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The Effects of Temperature on Your Instrument and Bow

The Effects of Temperature on Your Instrument and Bow

Wood is a porous material which is greatly influenced by environmental factors.  Wooden string instruments as well as bows are greatly affected by the environment. By taking the proper precautions, you can continue to make wonderful music and ensure your instrument lives a healthy life. 

Effects of Humidity on Your Instrument, and Your Bow

Wood absorbs what is in the air, including water.  Maintaining an adequate amount of humidity around your instrument is essential for protecting it against damage. During the winter months, the temperature lowers, causing less water to evaporate. When less water evaporates, the water content in the air is lower. The lack of humidity causes wood to have a lower water content and the wood loses mass, which can wreak havoc on your instrument. Just as your skin tends to get too dry and even crack in the cold dry weather, wood becomes brittle and susceptible to cracks and other related damage. Your beloved wooden instrument and bow can suffer serious damage, such as cracks, which can lower their value and be expensive to repair.   

During the heating season, many locations tend to be quite dry and you and your instrument will be more comfortable if you add humidity.  Placing a humidifier in your case and even in the room where you keep it and practice can help ensure that your instrument is protected against the dry air. 

While too little humidity is discussed in great detail when relating to instrument damages, too much moisture can also be dangerous. When there is too much moisture in the air, your instrument is absorbing too much water. This can cause the wood to swell, which in turn can open seams. Additionally, it can cause the bow to be very stiff, making it respond differently and make it difficult to play.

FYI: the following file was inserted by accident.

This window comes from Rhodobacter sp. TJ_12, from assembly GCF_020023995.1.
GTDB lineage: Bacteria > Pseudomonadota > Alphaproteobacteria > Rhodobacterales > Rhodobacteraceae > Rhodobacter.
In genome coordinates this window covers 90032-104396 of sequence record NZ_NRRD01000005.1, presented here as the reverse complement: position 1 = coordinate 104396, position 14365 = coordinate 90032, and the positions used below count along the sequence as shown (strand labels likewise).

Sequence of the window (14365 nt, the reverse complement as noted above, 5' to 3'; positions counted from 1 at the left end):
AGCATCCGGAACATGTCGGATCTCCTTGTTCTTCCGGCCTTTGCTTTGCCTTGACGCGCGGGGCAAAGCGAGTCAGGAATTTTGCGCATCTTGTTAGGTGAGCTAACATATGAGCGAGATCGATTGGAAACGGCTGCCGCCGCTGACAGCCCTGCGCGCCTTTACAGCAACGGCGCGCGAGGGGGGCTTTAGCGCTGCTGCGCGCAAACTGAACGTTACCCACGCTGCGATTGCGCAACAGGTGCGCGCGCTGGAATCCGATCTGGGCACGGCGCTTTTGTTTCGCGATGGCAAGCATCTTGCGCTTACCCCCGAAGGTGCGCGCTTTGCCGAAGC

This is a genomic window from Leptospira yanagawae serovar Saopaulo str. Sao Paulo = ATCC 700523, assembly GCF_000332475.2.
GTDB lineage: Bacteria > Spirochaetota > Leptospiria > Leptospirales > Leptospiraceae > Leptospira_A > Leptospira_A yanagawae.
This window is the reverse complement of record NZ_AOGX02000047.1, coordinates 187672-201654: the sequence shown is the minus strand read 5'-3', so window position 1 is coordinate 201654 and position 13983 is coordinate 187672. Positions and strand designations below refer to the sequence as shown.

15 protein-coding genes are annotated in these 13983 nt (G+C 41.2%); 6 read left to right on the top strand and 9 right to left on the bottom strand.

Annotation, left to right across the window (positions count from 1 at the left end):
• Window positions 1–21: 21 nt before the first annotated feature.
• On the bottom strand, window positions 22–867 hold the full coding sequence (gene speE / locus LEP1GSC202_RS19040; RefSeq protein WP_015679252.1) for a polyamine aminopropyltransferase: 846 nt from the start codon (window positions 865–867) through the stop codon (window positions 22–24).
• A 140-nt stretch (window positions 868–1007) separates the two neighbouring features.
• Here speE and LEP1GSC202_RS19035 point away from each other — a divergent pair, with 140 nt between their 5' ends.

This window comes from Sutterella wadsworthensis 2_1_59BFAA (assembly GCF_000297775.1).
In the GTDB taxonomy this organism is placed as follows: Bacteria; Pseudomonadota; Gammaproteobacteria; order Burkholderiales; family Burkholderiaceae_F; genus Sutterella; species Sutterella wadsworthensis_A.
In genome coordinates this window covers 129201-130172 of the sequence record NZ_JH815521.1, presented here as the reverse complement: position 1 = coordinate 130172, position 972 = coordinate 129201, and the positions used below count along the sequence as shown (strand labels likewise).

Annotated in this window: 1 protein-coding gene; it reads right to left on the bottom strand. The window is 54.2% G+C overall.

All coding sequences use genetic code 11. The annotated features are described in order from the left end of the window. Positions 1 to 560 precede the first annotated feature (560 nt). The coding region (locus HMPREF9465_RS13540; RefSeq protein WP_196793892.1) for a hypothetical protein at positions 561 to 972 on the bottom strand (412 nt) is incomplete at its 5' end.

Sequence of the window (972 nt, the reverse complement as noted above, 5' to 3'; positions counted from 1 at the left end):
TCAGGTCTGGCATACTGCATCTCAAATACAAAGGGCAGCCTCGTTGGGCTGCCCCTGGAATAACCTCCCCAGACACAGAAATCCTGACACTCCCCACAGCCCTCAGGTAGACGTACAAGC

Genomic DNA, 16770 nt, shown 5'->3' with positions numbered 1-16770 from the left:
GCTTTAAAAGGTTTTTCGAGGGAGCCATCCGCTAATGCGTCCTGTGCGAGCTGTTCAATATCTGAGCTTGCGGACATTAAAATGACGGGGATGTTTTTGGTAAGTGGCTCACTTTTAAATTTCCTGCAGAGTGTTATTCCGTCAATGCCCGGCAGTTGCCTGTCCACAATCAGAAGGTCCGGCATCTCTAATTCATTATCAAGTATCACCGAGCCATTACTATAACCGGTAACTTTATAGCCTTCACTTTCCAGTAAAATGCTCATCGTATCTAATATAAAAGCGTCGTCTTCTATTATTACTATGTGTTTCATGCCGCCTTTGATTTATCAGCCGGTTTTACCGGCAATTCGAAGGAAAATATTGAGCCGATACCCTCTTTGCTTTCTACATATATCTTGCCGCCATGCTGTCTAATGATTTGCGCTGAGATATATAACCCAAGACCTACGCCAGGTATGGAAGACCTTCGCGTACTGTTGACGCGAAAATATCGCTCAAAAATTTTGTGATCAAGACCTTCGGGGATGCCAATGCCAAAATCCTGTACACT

Heat and Varnish

Wooden instruments are coated in varnish which, oftentimes, makes your instrument appear very beautiful. It serves as a barrier between the raw wood and the elements and serves to protect the instrument. Exposing varnish to heat can cause it to melt, and become sticky. Leaving your instrument by a heater or in direct sunlight can seriously damage your varnish. Moreover, it can also prove a mess to clean up, as it may melt off the instrument and onto the lining of the case.

Additionally, most importantly, you should never leave your instrument in a vehicle!  The temperature in a car may rise and fall very rapidly.  You could easily damage the varnish, seams could open, cracks could occur and strings could break.  Although it is convenient, the change in temperatures can cause serious damage.  

Cold Temperatures

Just as heat causes wood to expand, cold causes it to contract.  Exposing your instrument to a sudden drop in temperature could be detrimental. Changing an environment rapidly leaves the instrument no time to acclimate. This could result in wood expanding or contracting at an intense speed, which can open seams or cause cracks. If you need to take your instrument outdoors and ride in a cold car, try and arrive early at your destination to allow your instrument some time to acclimate, preferably its case, especially in extreme cold weather.  

Keeping your Instrument Happy

The good news is, there are precautions you can take to preserve your instrument and keep it in optimal condition. Using a humidifier and keeping your instrument indoors, away from windows and heaters, are both extremely important to protect your fine instrument.

The Boveda 2-way Humidity Control Kit is perfect for maintaining an ideal 45% to 55% humidity inside your instrument's case! Made for both Violin/Viola and Cello/Guitar, you can place the Boveda pack in your case and rest assured that your instrument is being maintained at an adequate humidity range throughout the year. 

The Boveda Humidity Control Kit not only humidifies, but also dehumidifies. If there is too much humidity in the case, it can lower the humidity percentage. Use the Boveda kit as well as avoid having your instrument outside for long periods of time in summer heat or winter cold will keep your instrument happy and help avoid expensive repairs. 

Article written by Erica Garcia

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